Thus, it's really only a matter of time before we see Alibaba have offices in New York and the Silicon Valley, earning a fee from new startup customers in the U.S. on the logistics end. Furthermore, Alibaba can more widely broadcast its core business to U.S. consumers. That should be of significant interest to event-driven investors as Single's Day isn't yet in the U.S., which could boost Alibaba's top line revenue in a large way.
An Improved Risk/Reward Scenario
Take a look at the chart below of Alibaba over the last six months. The stock is trailing its 50- and 200-DMA considerably, and while it's not oversold on the RSI (current reading at 48.5), it's down 25.47% YTD and off of its 52-week high late last May of 95.06, which represents about a 36.28% difference. Now, if were to place an initial PT on it, I'm not going to be ambitious given the fundamental headwinds present. Instead, I'm placing the initial PT at $76.00. Perhaps if we see some sort of sustained uptrend, which would require broader market support, we could see BABA test the low $90s. However, I believe after such point it's going to take a significant altering of expectations for this company to see new highs. Stay conservative, not greedy - especially in this market.
If you've been long Alibaba and you've hit your downside tolerance, then exit. Stick to your rules in this kind of down market. However, reevaluate and if the risk/reward is compelling enough for you, especially with the LT outlook provided, then reenter.
Expectations Will Improve
And by that, I mean they will come down. Let me give you an example - the company reported earnings on January 28 and beat on both the top and bottom line, showing an increase on the top line of 31.9% YOY. Instead, we saw the company dip from $68 to $66 a share the next trading day and have continued to see the broader market retain influence over Alibaba by sending it down to its current price of $60.53.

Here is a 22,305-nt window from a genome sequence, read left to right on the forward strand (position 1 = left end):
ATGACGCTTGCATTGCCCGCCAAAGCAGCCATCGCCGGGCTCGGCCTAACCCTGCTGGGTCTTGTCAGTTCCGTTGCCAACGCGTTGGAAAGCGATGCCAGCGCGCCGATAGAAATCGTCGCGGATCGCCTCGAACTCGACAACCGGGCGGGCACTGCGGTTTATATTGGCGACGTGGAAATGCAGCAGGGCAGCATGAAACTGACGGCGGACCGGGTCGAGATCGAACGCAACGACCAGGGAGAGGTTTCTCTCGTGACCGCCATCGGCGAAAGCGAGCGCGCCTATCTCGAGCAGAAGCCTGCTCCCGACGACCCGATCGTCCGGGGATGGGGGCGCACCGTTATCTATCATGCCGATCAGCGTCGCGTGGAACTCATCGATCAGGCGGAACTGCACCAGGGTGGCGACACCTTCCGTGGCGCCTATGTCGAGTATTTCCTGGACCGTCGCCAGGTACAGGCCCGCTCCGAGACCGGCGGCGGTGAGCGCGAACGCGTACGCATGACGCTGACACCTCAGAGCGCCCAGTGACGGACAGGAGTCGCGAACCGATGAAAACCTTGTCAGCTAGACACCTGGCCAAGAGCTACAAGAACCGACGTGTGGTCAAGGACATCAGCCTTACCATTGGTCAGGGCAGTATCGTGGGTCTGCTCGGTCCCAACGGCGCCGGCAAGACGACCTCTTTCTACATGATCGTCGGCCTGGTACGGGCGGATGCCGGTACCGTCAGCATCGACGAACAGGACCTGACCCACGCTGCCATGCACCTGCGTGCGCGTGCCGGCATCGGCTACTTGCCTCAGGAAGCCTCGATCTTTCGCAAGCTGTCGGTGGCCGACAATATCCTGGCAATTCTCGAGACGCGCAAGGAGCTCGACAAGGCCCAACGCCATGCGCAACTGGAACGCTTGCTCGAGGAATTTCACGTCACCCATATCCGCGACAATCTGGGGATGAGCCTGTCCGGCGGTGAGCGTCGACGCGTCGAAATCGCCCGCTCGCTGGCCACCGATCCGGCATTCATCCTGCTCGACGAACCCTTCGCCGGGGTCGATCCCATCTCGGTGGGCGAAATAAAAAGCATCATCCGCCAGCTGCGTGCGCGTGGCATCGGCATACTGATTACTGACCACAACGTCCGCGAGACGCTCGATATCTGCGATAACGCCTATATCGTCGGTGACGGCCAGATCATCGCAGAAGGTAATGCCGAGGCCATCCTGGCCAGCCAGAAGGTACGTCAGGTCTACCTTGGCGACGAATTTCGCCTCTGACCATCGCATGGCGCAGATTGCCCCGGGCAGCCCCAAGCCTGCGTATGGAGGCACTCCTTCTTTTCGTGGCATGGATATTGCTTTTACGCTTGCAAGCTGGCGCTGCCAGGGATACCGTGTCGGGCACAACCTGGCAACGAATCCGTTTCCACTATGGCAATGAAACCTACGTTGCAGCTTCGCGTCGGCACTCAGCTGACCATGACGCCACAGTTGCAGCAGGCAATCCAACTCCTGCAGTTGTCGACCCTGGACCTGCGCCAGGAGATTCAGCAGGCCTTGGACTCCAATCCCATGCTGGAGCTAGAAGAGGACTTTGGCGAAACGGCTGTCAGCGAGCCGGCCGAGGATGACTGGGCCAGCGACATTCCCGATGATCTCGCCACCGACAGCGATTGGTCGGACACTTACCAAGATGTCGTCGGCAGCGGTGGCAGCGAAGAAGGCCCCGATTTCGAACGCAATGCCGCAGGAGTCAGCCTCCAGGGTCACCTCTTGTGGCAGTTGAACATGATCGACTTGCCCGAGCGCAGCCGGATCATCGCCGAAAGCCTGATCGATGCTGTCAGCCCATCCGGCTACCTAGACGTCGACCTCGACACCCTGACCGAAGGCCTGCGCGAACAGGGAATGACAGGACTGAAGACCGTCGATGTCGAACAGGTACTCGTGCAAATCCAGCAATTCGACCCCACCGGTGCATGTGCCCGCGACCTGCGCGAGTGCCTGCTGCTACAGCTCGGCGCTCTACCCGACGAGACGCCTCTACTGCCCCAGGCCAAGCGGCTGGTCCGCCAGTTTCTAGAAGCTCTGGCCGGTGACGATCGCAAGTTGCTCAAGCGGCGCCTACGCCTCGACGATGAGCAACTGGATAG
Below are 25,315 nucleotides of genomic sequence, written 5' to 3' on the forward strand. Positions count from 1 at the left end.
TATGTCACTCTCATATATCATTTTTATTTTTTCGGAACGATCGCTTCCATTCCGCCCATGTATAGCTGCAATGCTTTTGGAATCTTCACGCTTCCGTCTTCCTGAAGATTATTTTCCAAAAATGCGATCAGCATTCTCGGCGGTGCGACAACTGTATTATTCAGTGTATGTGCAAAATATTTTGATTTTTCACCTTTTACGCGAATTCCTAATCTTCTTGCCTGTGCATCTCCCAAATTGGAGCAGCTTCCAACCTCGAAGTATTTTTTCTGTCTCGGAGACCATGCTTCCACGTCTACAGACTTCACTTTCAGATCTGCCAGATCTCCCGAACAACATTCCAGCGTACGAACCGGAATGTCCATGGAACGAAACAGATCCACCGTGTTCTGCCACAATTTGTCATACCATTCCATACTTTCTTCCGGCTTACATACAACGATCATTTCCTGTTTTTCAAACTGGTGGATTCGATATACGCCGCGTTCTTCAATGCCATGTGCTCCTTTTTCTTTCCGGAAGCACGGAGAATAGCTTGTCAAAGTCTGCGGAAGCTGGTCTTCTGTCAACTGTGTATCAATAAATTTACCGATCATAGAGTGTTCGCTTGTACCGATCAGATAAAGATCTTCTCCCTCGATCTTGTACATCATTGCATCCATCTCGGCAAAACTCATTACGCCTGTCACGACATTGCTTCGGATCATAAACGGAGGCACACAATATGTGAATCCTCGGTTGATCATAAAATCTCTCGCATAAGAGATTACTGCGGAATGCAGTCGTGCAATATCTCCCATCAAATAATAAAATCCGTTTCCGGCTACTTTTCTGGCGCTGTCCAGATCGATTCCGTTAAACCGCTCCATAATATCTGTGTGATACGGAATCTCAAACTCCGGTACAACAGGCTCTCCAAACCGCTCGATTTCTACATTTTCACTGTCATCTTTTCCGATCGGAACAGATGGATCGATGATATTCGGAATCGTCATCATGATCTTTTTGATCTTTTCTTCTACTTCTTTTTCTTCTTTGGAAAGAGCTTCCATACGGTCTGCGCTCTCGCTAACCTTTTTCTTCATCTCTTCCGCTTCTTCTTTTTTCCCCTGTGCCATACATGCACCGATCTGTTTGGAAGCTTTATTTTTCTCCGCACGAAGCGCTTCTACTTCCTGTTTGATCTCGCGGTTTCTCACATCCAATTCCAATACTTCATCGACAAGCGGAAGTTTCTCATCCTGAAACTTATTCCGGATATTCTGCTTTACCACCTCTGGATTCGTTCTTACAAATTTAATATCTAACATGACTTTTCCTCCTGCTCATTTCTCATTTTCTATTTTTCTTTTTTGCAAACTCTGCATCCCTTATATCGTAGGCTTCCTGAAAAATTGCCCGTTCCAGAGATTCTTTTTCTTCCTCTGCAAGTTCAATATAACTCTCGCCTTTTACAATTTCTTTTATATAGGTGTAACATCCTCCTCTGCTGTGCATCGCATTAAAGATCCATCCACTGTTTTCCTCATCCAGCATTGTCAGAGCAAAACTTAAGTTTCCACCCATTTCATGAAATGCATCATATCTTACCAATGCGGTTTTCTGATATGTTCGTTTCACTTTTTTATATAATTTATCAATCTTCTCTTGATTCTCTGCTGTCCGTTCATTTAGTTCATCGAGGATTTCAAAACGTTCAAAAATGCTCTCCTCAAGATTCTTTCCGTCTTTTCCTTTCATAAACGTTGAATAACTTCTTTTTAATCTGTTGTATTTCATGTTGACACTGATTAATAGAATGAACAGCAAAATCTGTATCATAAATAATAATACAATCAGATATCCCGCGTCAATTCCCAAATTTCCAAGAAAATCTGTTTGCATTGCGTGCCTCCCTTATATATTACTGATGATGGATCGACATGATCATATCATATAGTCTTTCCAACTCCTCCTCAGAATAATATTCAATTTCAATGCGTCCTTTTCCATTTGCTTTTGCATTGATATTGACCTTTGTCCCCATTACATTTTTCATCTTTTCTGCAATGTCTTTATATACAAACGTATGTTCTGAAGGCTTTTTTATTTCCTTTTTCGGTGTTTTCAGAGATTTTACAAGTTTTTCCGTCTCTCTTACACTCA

We saw this phenomenon with Single's Day. Despite increasing sales 60% YOY, that wasn't good enough for the equity to see even a slight increase. Does that mean expectations were 65%? 70%? Furthermore, gross merchandise value increased $5.0 billion YOY, which is incredible from an activity standpoint. The company's shares on Single's Day traded down 2.1% below $80/share, which clearly shows that expectations for the company are far too high. Growth rates like this are unsustainable for the long term and following the normal trajectory of many companies, they will begin to level off. Furthermore, I'd apply that thesis to Alibaba's top line, as well. At some point, everyone is going to need to scale back their expectations and see that this company is performing exceptionally.
Investing in Alibaba, especially over the near term, is going to require a large amount of patience. The stock is frustrating considering the high ratio of downtrends to uptrends since the company IPO'd back in the fall of 2014. If you don't want to go long in a new company right now, I'd advise you to conserve your cash as it looks like there is a lot more pain headed for equity markets in the coming weeks, which may push Alibaba down further. A question I will pose to the audience is if you're currently long, why do you own the stock? I'm curious about the ST and LT drivers you're seeing that the market may be overshadowing.
Disclosure: I am/we are long BABA.
I wrote this article myself, and it expresses my own opinions. I am not receiving compensation for it (other than from Seeking Alpha). I have no business relationship with any company whose stock is mentioned in this article.